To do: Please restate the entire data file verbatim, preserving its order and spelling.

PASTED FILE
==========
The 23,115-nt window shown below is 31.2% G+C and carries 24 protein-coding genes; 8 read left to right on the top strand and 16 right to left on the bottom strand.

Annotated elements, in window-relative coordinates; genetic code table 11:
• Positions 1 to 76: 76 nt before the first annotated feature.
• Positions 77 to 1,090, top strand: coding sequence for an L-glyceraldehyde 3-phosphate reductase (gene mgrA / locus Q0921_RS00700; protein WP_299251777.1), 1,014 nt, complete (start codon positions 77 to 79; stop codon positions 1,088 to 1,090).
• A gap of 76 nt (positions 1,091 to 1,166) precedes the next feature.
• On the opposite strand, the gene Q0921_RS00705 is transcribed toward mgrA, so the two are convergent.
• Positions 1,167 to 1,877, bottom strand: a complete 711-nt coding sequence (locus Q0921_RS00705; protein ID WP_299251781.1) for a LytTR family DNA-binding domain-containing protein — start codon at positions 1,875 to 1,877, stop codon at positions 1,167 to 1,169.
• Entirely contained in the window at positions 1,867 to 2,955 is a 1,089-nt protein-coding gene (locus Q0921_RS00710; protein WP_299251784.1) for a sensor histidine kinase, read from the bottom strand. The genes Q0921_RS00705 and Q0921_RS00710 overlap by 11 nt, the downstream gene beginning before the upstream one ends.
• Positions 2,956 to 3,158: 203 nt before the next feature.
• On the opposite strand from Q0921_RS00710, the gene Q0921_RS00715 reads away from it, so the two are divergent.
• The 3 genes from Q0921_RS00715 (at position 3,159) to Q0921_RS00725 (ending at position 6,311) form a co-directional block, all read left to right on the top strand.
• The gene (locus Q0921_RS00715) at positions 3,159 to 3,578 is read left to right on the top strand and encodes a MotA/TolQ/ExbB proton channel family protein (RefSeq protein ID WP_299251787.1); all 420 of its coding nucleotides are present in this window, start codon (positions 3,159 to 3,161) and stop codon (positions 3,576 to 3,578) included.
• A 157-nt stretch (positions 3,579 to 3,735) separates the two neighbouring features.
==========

The 23,115-nt window shown below is 31.2% G+C and carries 24 protein-coding genes; 8 read left to right on the top strand and 16 right to left on the bottom strand.

Annotated elements, in window-relative coordinates; genetic code table 11:
• Positions 1 to 76: 76 nt before the first annotated feature.
• Positions 77 to 1,090, top strand: coding sequence for an L-glyceraldehyde 3-phosphate reductase (gene mgrA / locus Q0921_RS00700; protein WP_299251777.1), 1,014 nt, complete (start codon positions 77 to 79; stop codon positions 1,088 to 1,090).
• A gap of 76 nt (positions 1,091 to 1,166) precedes the next feature.
• On the opposite strand, the gene Q0921_RS00705 is transcribed toward mgrA, so the two are convergent.
• Positions 1,167 to 1,877, bottom strand: a complete 711-nt coding sequence (locus Q0921_RS00705; protein ID WP_299251781.1) for a LytTR family DNA-binding domain-containing protein — start codon at positions 1,875 to 1,877, stop codon at positions 1,167 to 1,169.
• Entirely contained in the window at positions 1,867 to 2,955 is a 1,089-nt protein-coding gene (locus Q0921_RS00710; protein WP_299251784.1) for a sensor histidine kinase, read from the bottom strand. The genes Q0921_RS00705 and Q0921_RS00710 overlap by 11 nt, the downstream gene beginning before the upstream one ends.
• Positions 2,956 to 3,158: 203 nt before the next feature.
• On the opposite strand from Q0921_RS00710, the gene Q0921_RS00715 reads away from it, so the two are divergent.
• The 3 genes from Q0921_RS00715 (at position 3,159) to Q0921_RS00725 (ending at position 6,311) form a co-directional block, all read left to right on the top strand.
• The gene (locus Q0921_RS00715) at positions 3,159 to 3,578 is read left to right on the top strand and encodes a MotA/TolQ/ExbB proton channel family protein (RefSeq protein ID WP_299251787.1); all 420 of its coding nucleotides are present in this window, start codon (positions 3,159 to 3,161) and stop codon (positions 3,576 to 3,578) included.
• A 157-nt stretch (positions 3,579 to 3,735) separates the two neighbouring features.